AT Thru-Hike #65 – Bug Eyes

“Be who you are and say what you feel, because those who mind don’t matter, and those who matter don’t mind.” – Bernard M. Baruch

“To be yourself in a world that is constantly trying to make you something else is the greatest accomplishment.” – Ralph Waldo Emerson

“The greatest way to live with honor in this world is to be what we pretend to be.” – Socrates

Day 114

Just a few miles into my morning hike, I arrived at Fox Gap and saw some guys setting up a Trail Magic station. After helping them pitch the tent, I sat down and had a Coke and some chips. While I was visiting with them, Terodactyle arrived and sat down. He told me that he stayed at yesterday’s Trail Magic stop for five hours drinking beer, and then headed up the hill on wet rocks after the rain. He slipped on a rock and fell, landing on his head. He sliced open the top of his head and blood started pouring out. He applied direct pressure and finally got the bleeding to stop. I took a look at it and gave him some Tribotic ointment to put on it. He’ll have a nice scar but otherwise should be able to continue hiking. I guess the lesson to be learned is not to drink alcohol and hike, especially on slippery rocks.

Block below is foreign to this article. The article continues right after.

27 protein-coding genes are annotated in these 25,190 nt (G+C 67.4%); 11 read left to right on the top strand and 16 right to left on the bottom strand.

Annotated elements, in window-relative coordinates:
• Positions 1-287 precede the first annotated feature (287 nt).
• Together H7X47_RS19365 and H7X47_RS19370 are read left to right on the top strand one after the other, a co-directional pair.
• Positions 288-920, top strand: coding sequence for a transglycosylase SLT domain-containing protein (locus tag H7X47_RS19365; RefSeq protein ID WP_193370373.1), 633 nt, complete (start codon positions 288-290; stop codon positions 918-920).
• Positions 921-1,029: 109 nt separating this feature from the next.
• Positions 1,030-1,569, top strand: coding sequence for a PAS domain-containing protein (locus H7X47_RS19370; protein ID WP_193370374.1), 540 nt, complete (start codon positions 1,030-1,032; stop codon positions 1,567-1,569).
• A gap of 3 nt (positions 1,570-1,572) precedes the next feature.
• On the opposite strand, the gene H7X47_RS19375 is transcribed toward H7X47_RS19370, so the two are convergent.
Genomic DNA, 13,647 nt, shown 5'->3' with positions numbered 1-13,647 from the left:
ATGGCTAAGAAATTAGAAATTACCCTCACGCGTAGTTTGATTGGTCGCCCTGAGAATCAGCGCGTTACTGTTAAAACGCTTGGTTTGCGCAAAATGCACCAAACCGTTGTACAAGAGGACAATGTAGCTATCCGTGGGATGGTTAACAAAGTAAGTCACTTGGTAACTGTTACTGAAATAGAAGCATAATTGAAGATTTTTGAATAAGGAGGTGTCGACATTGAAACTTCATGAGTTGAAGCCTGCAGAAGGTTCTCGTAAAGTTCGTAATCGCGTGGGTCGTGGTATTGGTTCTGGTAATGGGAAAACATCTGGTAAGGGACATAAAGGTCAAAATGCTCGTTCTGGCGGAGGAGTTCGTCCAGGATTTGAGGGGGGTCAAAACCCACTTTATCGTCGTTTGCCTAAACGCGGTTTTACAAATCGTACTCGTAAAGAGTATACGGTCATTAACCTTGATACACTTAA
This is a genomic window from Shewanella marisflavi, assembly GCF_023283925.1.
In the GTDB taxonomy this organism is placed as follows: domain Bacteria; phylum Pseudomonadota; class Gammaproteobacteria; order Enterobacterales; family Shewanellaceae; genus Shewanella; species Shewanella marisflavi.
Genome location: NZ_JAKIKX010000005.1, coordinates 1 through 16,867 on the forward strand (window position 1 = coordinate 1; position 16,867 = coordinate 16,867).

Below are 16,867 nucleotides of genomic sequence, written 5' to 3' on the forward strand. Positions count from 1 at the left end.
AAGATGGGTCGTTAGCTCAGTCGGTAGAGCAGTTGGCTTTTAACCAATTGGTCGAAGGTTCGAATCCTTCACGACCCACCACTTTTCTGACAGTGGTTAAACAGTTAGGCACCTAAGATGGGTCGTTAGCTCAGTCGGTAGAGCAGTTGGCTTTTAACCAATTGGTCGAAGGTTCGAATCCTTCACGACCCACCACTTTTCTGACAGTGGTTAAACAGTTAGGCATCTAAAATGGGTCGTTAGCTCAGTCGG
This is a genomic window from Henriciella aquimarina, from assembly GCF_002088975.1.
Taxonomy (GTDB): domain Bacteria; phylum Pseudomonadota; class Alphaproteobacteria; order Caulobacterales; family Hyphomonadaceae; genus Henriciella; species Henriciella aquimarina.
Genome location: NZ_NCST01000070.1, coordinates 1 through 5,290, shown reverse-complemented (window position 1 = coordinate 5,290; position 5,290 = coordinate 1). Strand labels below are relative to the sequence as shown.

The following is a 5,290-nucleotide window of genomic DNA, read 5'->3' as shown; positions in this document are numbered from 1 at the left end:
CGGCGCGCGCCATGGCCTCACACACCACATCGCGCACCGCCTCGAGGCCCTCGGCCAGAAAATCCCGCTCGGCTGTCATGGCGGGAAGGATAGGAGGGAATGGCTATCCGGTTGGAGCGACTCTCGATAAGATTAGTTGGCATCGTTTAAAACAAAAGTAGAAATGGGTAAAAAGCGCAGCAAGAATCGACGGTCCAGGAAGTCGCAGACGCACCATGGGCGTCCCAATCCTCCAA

The Magic Continues
The Magic Continues

There were at least fifty day hikers on the trail today, out getting some exercise on the 4th of July weekend. Most were headed to or from the scenic Lookout Rock at mile 1291.5. Just north of Lookout Rock, I looked down and saw the strangest looking insect. From a distance it looked like it had huge eyes, but they are just part of its shell. Curious, I did some research and learned that the insect is an Eastern Eyed Click Beetle or Alaus Oculatus. God apparently designed this insect with large fake eyes as a defense mechanism to ward off potential enemies. In effect, it wears a mask to pretend to be something it’s not. I guess we all do that from time to time.

Alaus Oculatus
Alaus Oculatus

On the AT, I can’t count how many times a passing hiker has said, “How ya doin’?” and I’ve donned the mask and said “Fine,” rather than more truthfully respond, “Well, I have moderate chafing today because my shorts and underwear are drenched in sweat…my scalp itches because I haven’t washed my hair in a week…I can’t feel the bottoms of my feet…I miss my wife to the point of crying…and 15 minutes ago I smashed a sweat bee on the side of my head and I believe its remains are lodged in my ear. Thanks for asking!”

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I’m afraid too often “How ya doin’?” is just a greeting, something to say, without really the slightest interest in how the other person is doing. “Fine” is just something to say back and is hardly indicative of how the fellow hiker is actually doing or feeling. I’m afraid back in the real world I’m also guilty of this, both as the insincere questioner and less than truthful responder. Too often I’m nothing but an Eyed Click Beetle, wearing a mask and pretending to be something that I’m not.

Approaching Delaware Water Gap
Approaching Delaware Water Gap